Council counts cost of care home abuse

A COUNTY council is facing a six-figure bill after agreeing to pay compensation to eight handicapped adults over sexual, physical and emotional abuse they suffered in a care home.

By Annie Davidson

A COUNTY council is facing a six-figure bill after agreeing to pay compensation to eight handicapped adults over sexual, physical and emotional abuse they suffered in a care home.

The victims were all said to have been subjected to a catalogue of abuse while living at Holliwell Lodge in New Farm Road, Stanway in Colchester.

Most of the victims suffered from cerebral palsy or Down's Syndrome and were subjected to the abuse between 1971 and 1984.


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At the High Court yesterday their counsel, Elizabeth-Ann Gumbel QC, said the victims were variously sexually, physically or emotionally abused by Gordon Cartwright, who was in charge of the council-run home between 1971 and 1984.

Mr Cartwright, who retired on ill-health grounds and never faced any disciplinary proceedings over the abuse allegations, has since died.

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Mr Justice Douglas Brown approved a final settlement of three of the cases. Five others were settled in July this year.

Under the terms of the deal, most of the eight will receive payouts from Essex County Council of between £12,000-£25,000, although one of them received £60,000.

Brendan Roche, for Essex County Council, told the judge: “What happened at Holliwell Lodge under the leadership of Mr Cartwright is a matter of extreme regret to the council” who had “not disputed liability in any serious sense.”

Miss Gumbel told the judge the council had also agreed to make funds available - up to £10,000 for each of the eight victims - so that they can undergo psychological therapy to help them deal with their traumatic experiences.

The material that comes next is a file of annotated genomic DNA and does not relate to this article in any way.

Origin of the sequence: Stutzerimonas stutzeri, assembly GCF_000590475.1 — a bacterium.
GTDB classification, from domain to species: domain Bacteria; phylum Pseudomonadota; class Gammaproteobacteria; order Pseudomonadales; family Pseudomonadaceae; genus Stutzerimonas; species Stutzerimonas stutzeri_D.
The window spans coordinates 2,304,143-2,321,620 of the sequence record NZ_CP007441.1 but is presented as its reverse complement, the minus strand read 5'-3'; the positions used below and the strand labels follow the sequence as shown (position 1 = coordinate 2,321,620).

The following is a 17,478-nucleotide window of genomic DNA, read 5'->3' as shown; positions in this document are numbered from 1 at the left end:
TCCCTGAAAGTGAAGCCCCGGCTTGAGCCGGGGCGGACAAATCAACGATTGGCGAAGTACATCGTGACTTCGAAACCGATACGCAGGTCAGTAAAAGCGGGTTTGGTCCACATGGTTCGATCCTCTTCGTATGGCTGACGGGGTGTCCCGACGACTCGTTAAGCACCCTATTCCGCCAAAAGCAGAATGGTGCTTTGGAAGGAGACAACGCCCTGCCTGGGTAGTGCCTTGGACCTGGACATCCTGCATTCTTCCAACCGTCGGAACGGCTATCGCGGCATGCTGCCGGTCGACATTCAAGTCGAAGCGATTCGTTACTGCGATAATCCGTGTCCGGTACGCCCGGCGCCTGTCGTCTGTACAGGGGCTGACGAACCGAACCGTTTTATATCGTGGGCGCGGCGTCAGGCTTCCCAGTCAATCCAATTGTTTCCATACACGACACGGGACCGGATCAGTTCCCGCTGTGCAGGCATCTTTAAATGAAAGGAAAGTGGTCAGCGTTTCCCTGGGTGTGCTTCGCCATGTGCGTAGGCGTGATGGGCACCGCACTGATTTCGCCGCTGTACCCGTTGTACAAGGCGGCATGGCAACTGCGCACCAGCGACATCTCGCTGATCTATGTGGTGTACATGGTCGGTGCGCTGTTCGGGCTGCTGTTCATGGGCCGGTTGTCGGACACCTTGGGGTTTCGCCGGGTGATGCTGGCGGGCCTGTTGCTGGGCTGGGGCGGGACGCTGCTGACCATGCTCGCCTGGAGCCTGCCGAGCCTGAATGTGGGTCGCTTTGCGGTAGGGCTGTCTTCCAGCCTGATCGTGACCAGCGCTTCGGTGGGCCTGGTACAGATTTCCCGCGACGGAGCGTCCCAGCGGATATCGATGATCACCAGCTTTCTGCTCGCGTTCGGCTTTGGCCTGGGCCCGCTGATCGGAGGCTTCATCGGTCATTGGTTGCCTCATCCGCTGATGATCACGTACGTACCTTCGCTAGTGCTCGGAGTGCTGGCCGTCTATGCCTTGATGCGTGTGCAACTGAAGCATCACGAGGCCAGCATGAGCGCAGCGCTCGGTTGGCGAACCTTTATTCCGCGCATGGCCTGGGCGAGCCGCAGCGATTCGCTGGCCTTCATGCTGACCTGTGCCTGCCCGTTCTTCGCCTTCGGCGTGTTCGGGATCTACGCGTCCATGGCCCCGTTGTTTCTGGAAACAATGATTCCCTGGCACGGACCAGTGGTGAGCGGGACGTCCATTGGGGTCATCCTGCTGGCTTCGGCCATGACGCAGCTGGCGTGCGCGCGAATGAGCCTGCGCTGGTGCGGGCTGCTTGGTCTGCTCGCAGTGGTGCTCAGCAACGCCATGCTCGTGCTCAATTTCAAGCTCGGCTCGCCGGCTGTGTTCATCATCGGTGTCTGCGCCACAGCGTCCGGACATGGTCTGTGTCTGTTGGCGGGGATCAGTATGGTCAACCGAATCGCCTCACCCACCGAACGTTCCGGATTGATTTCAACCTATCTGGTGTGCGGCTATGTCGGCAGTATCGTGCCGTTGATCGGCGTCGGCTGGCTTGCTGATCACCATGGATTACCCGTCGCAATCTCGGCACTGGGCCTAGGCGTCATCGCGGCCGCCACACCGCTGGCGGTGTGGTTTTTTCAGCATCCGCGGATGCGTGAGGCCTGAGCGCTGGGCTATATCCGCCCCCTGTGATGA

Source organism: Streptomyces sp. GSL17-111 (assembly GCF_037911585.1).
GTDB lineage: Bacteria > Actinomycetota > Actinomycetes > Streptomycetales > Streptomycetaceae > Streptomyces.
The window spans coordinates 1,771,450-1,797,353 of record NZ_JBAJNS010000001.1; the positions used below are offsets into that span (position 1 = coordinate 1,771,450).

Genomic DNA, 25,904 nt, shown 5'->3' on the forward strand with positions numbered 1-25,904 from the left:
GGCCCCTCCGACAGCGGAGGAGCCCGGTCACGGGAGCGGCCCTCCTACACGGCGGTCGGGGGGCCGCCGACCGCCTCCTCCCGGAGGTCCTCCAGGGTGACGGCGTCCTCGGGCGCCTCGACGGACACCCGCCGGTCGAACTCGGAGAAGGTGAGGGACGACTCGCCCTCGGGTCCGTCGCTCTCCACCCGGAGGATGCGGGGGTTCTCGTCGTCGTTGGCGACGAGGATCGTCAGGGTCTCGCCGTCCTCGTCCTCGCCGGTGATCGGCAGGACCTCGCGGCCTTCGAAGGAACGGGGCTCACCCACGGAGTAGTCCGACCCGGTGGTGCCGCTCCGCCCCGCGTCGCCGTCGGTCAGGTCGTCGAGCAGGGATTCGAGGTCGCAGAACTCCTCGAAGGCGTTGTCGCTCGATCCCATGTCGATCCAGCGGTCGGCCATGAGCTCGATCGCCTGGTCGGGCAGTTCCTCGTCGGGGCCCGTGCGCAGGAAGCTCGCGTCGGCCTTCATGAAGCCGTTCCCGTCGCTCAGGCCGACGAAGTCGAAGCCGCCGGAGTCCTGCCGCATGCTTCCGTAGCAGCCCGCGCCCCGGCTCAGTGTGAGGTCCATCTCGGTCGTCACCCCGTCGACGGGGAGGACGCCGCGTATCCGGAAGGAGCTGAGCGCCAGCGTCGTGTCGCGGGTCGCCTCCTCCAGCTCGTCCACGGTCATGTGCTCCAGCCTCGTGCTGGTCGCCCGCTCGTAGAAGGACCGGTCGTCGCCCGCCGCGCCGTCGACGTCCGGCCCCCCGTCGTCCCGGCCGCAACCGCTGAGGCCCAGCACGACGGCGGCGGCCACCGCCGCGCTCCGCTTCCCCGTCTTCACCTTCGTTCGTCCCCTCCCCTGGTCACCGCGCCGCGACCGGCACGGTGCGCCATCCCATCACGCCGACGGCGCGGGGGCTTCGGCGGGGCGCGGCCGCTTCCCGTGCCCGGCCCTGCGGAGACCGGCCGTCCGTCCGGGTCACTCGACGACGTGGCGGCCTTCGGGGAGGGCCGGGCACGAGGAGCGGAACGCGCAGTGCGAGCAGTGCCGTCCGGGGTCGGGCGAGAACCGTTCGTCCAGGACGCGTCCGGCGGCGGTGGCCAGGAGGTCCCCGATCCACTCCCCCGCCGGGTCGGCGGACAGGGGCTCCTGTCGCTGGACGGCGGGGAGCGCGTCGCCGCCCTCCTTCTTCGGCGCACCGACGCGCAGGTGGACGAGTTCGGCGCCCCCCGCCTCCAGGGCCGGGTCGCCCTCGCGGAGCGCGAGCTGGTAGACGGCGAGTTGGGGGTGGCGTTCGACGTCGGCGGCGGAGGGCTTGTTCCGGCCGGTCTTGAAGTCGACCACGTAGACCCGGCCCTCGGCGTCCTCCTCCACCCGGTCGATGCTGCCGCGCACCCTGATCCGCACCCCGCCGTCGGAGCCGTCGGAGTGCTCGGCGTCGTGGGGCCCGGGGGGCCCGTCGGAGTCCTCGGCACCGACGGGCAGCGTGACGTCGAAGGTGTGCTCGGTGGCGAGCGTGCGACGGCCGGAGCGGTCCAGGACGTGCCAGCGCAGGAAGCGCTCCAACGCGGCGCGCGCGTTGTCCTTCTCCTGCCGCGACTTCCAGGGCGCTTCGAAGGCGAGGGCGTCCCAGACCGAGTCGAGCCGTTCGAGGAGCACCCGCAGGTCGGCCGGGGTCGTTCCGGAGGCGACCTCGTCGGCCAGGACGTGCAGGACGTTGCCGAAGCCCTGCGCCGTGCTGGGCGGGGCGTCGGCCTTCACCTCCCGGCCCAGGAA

The QC told the judge there had been an official investigation into events at Holliwell Lodge in 1993 - “The Wakefield Inquiry” - but a copy was only obtained by victims' relatives earlier this year and, even then, only after a court application.

Giving his blessing to the settlement, Mr Justice Brown said: “This has been an extremely difficult case to evaluate in money terms.

“Putting a figure on pain, suffering and loss of amenity is a difficult task and it has been particularly so in this case.

“Today's hearing produced closure to a very unhappy situation which goes back to the 1970s.

“I am glad the local authority has expressed extreme regret for what happened to these people who were then young children.”

Outside court, solicitors said all eight claimants had learning disabilities and little or no communication skills when they were residents at Holliwell Lodge.

They claimed all eight had been “systematically abused” by Mr Cartwright.

The alleged abuse came to light when two staff at the home “blew the whistle” on Mr Cartwright in 1984.

But Frances Swaine, the solicitor for the eight victims, claimed that, although Mr Cartwright was immediately suspended, the police were not informed of the abuse and neither were the children's parents.

She claimed that one girl at the home had been dragged from her bed by the hair and beaten with a walking stick.

Another was said to have been regularly bathed and sexually molested by Mr Cartwright alone in his flat.

A girl was alleged to have been punched, kicked and given inappropriate medication and a boy was said to have been regularly slapped and physically abused.

Mr Cartwright's dogs were allowed to terrorise the children, added Ms Swaine.

But she said it wasn't until 1993, when one of the children alleged she had been raped by Mr Cartwright, that social services looked into the case again and the police and parents were notified.

Ms Swaine said an important part of the settlement from the point of view of her eight clients was that they would now have access to appropriate psychological treatment to help them deal with the trauma of what happened.

The solicitor said the abuse had taken place over 20 years ago and it was “very sad” it had taken so long for a settlement to be achieved.

A spokesman for Essex County Council said last night: “Essex County Council is pleased that compensation has been awarded to the people who were subject of abuse at Holliwell Lodge in Colchester some years ago.

“Agreement had already been reached between all parties involved and this was formally recognised at court yesterday.

“Essex County Council has accepted vicarious liability for the actions of an individual in this case and continues to express regret for the incidences of abuse at the Lodge in the 1980's.”

Holliwell Lodge is still owned by Essex County Council but is due to close in spring next year.

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